As the Morning News put it, Tea Partiers say Paul is "too focused on his national ambitions; that his views are too extreme; that he doesn't support the wars in Iraq and Afghanistan; that he votes 'no' on everything, including federal aid for his district after Hurricane Ike."
By comparison, "the Sarah Palin version of Tea Party conservatism is a little bit less specific," Weigel said. "It's more slogany. You can write the talking points on your hand if you want to."
That the Tea Party movement has become a threat to Paul is not lost on the congressman.
The Morning News reports that, in December, Paul sent out a letter to supporters saying that his opponents "turned their attack dogs loose on me," and warned that the anti-incumbent mood among voters could affect him as well.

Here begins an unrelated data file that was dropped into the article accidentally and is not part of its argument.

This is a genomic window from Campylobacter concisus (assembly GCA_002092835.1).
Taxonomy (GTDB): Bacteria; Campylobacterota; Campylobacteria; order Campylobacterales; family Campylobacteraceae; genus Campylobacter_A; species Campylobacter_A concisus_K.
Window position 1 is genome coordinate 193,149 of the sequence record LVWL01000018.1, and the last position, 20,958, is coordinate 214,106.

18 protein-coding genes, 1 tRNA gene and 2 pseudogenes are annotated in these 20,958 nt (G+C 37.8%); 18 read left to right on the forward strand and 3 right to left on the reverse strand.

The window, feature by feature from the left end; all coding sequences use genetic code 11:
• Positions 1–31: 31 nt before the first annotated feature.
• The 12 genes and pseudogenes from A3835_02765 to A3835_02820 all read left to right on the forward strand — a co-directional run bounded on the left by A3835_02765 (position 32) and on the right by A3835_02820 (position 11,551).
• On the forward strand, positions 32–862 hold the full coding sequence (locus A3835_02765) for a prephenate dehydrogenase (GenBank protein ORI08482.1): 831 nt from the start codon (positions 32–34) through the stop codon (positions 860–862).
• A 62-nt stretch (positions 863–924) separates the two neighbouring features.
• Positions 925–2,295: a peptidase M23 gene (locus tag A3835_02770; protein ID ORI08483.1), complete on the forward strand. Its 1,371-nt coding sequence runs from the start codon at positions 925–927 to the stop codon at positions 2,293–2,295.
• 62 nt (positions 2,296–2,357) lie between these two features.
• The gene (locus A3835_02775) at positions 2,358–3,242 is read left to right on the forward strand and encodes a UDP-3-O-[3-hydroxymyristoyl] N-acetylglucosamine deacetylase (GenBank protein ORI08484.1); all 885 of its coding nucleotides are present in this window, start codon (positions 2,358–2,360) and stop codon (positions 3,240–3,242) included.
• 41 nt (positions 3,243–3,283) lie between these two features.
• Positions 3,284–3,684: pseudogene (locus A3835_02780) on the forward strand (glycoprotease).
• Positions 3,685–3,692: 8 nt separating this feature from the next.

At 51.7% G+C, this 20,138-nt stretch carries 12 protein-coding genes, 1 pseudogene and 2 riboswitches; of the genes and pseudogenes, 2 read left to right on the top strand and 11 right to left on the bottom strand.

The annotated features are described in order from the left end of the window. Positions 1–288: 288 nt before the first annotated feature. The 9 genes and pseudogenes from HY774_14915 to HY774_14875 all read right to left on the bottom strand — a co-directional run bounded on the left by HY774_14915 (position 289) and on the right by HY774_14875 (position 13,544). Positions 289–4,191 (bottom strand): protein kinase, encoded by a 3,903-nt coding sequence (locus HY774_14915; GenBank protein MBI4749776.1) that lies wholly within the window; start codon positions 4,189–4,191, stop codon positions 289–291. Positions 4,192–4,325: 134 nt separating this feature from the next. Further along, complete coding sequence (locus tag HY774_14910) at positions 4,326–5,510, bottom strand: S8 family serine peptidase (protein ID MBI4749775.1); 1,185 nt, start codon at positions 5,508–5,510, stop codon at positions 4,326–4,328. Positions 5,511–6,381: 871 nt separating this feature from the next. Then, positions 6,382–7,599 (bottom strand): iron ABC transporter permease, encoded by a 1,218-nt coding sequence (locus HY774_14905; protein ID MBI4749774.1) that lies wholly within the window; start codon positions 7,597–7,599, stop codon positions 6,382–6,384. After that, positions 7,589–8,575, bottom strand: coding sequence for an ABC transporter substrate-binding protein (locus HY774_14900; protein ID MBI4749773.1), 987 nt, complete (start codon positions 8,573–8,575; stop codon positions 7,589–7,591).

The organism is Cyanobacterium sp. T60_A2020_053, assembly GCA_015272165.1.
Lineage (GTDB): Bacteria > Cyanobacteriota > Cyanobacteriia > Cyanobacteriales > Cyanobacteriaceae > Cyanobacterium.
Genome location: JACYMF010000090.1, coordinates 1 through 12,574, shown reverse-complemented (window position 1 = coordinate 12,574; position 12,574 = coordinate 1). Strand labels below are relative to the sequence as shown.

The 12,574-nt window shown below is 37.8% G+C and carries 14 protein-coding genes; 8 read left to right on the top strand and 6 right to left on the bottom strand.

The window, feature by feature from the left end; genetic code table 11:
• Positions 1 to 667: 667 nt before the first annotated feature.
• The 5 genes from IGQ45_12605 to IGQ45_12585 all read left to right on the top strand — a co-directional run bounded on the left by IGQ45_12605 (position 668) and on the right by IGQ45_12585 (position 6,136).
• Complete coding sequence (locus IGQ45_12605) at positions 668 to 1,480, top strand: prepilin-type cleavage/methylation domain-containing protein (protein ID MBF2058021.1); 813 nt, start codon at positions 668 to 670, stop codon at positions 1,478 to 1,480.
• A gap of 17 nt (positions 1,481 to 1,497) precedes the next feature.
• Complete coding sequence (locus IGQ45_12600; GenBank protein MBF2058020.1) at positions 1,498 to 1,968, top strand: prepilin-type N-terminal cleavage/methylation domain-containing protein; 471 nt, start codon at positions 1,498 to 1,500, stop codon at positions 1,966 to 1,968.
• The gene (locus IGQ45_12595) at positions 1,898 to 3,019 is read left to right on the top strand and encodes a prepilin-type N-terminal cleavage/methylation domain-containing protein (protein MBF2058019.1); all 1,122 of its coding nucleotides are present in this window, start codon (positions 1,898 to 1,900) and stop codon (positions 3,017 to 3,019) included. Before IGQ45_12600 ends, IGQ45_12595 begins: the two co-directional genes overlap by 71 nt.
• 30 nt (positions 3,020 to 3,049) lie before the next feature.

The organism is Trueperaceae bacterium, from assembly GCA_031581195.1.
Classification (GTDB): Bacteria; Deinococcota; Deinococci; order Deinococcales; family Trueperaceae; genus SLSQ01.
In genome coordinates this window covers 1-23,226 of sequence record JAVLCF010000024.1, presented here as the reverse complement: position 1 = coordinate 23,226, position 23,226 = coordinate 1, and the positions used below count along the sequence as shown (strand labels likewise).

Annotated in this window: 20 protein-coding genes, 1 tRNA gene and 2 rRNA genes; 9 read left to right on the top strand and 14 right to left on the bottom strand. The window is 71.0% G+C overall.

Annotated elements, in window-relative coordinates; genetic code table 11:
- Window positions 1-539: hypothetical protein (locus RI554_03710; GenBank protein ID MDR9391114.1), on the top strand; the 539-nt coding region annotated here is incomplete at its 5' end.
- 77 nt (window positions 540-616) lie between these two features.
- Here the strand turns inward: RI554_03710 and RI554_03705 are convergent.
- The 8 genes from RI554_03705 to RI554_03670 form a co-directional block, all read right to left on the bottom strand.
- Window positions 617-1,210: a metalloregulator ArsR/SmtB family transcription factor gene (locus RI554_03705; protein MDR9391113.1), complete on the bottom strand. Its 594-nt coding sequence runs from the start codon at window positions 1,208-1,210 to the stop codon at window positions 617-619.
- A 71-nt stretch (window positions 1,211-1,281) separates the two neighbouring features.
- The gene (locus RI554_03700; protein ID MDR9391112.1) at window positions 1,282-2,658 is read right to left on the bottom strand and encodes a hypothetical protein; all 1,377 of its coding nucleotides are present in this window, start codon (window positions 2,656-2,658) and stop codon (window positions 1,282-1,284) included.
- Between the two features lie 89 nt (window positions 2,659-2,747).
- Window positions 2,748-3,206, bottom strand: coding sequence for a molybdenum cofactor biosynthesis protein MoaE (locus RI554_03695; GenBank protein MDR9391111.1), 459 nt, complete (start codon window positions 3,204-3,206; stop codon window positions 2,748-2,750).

"There is one thing Paul does that might backfire," Weigel wrote at the Washington Independent. "While Paul votes against basically all spending bills, he notoriously gets earmark requests into those bills, so that local projects survive when other members vote those bills through. That barely dinged Paul in 2008, but it may become an issue now."
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